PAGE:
Home » Anatomy » Upper Extremity Muscles » Brachial Muscles » Triceps Brachii – Functional Anatomy

Triceps Brachii – Functional Anatomy

Triceps brachii, as the name implies, is a 3 headed muscle on the posterior upper arm. It has a lateral, medial, and long head.

Brief Anatomy Overview


  • long head – infraglenoid tubercle of the scapula
  • medial head – posterior humeral shaft, medial to the radial groove
  • lateral head – posterior humeral shaft superolateral to the radial groove

Insertion – olecranon process of the ulna


  • extension of the elbow
  • assists in extension and adduction of the shoulder joint

The long head attaches to the scapula and ulna, trapping the humerus in-between them.

The Triceps brachii is woven with the muscles and neurovascular bundle of the shoulder.

Details of Attachments

Its attachments provide important landmarks for surgeons and bodyworkers. The long head trails along the radial nerve and leads to the radial groove of the humerus. This head also separates the teres major and minor as they extend from the scapula to connect on opposite sides of the humerus.

  • The long head attaches to the scapula at the base of the glenoid fossa. It blends with the capsule in this area. The blending both stabilizes the capsule and creates so potential for a torn labrum in jerky accidents.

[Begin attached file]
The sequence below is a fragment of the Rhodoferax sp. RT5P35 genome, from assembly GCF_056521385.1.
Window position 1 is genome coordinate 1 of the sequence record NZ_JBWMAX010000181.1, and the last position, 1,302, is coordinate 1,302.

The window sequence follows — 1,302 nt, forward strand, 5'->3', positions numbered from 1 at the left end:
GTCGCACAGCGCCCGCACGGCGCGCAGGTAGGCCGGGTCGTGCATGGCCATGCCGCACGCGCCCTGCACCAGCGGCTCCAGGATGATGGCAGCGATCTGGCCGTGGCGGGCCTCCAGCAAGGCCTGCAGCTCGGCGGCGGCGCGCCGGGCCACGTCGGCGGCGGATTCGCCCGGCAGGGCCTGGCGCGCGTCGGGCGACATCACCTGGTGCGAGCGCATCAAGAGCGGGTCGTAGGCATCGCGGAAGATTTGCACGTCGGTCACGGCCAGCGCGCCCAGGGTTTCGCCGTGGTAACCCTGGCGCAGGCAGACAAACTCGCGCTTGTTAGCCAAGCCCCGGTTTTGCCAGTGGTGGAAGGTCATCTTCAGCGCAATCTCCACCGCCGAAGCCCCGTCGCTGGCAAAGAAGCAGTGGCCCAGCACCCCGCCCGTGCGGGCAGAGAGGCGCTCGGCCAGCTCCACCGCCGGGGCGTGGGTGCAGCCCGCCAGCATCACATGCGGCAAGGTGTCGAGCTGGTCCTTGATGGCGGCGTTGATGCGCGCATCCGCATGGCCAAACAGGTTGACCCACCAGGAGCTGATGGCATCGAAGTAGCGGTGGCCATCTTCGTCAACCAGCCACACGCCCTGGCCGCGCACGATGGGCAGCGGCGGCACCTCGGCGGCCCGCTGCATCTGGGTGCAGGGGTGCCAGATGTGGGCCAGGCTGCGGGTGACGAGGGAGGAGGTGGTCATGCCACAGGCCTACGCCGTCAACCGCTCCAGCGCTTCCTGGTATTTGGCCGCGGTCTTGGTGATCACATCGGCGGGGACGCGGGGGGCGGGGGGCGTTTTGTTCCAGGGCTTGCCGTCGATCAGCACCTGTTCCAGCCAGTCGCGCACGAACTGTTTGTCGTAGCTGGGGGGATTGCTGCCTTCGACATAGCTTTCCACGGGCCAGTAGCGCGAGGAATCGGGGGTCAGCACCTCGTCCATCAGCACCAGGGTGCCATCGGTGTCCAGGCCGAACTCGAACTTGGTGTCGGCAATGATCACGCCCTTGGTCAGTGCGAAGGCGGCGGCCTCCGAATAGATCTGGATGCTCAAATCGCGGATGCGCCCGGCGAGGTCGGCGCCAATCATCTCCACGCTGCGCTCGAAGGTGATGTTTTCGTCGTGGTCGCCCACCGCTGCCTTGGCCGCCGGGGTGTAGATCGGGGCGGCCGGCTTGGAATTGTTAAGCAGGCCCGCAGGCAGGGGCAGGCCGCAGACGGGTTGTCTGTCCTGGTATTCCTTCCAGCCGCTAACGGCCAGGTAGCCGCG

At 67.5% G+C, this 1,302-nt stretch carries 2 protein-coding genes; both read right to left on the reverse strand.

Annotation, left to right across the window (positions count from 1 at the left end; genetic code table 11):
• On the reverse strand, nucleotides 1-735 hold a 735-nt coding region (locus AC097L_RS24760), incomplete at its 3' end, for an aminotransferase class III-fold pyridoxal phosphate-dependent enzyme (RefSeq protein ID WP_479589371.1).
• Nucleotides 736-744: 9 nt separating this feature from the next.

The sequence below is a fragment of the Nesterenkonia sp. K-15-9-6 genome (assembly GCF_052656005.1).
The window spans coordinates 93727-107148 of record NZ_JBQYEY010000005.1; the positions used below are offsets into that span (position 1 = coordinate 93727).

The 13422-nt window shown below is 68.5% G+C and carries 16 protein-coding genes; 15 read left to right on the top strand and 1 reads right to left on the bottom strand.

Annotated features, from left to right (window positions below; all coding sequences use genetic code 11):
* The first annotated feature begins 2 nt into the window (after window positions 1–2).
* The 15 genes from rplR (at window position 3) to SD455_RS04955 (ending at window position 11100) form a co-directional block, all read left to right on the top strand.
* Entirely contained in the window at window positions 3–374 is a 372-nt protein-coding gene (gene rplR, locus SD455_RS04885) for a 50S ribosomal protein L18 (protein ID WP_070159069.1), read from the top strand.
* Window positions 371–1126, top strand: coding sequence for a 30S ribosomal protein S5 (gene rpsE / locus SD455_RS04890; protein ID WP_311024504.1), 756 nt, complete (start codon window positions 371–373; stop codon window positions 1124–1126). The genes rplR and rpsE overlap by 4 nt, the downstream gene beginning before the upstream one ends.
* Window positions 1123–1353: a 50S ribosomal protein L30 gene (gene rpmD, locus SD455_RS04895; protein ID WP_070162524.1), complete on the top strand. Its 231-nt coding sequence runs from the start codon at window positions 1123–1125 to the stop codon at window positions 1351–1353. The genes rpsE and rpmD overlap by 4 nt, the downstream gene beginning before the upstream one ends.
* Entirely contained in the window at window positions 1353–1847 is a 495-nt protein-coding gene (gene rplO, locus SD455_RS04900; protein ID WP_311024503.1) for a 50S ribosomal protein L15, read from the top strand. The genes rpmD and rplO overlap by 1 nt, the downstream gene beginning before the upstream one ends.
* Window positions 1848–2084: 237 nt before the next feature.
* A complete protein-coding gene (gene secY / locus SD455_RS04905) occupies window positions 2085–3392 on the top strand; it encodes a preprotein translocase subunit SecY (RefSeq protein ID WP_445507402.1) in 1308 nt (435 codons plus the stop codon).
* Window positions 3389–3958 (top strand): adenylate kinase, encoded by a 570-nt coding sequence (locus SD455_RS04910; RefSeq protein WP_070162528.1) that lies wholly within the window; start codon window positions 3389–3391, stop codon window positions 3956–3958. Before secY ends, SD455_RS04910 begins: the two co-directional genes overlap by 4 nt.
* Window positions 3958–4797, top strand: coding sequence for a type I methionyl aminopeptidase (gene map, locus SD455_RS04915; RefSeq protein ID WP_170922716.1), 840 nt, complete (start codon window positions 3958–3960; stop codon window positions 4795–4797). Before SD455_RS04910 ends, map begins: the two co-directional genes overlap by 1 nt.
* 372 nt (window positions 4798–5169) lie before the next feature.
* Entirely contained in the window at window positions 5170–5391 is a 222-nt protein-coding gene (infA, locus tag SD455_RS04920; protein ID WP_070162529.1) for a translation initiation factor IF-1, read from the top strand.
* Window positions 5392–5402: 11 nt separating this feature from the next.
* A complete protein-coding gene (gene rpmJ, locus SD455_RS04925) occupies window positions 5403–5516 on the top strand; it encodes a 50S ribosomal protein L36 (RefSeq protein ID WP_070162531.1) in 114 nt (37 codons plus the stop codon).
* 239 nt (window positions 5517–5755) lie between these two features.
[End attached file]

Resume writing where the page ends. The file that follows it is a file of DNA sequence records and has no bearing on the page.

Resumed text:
• The medial head attaches broadly on the surface of the humerus below the groove for the radial nerve. It also attaches to the intermuscular septum.
  • The lateral head attaches a ridge along the upper border of the radial groove. This ridge starts just medial to the attachment of teres minor. It extends interiorly and laterally to the deltoid tuberosity. This head also attaches to the intermuscular septum.
  • All three heads insert into the olecranon process of the ulna. This broad fascial attachment extends over the anconeus and blends with the fascial of the posterior forearm.

Anomalies, Etc.

Variations are reported as rare. Occasionally a fourth head is found in a cadaver study. The location of the 4th head is very inconsistent. They are mostly of interest in cases where they are positioned to compress the radial or ulna nerves.

This site is undergoing changes. Starting in early 2020, we began improving the format. We are also adding more extensive self-care, illustrations, therapist notes, anatomy, and protocols. We appreciate your input and feedback. You will see us adding posts and updating older posts as time permits.

Weekly Featured Post

This patient had recovered from a frozen shoulder but developed shoulder pain at the end of his golf swing. More traditional neuromuscular techniques weren’t working. Chiropractic wasn’t working. Integrative Craniosacral was the right solution for lasting relief.

Tony Preston has a practice in Atlanta, Georgia where he sees clients. He has written and taught about anatomy, trigger points, and cranial therapies since the mid-90s.

Question? Comment? Typo?
(404) 226-1363

*This site is undergoing major changes. We are reformatting and expanding the posts to make them easier to read. The result will also be more accessible and will include more patterns with better self-care. In the meanwhile, there may be inconsistency in formatting, content presentation, and readability. Until we get older posts updated, please excuse our mess.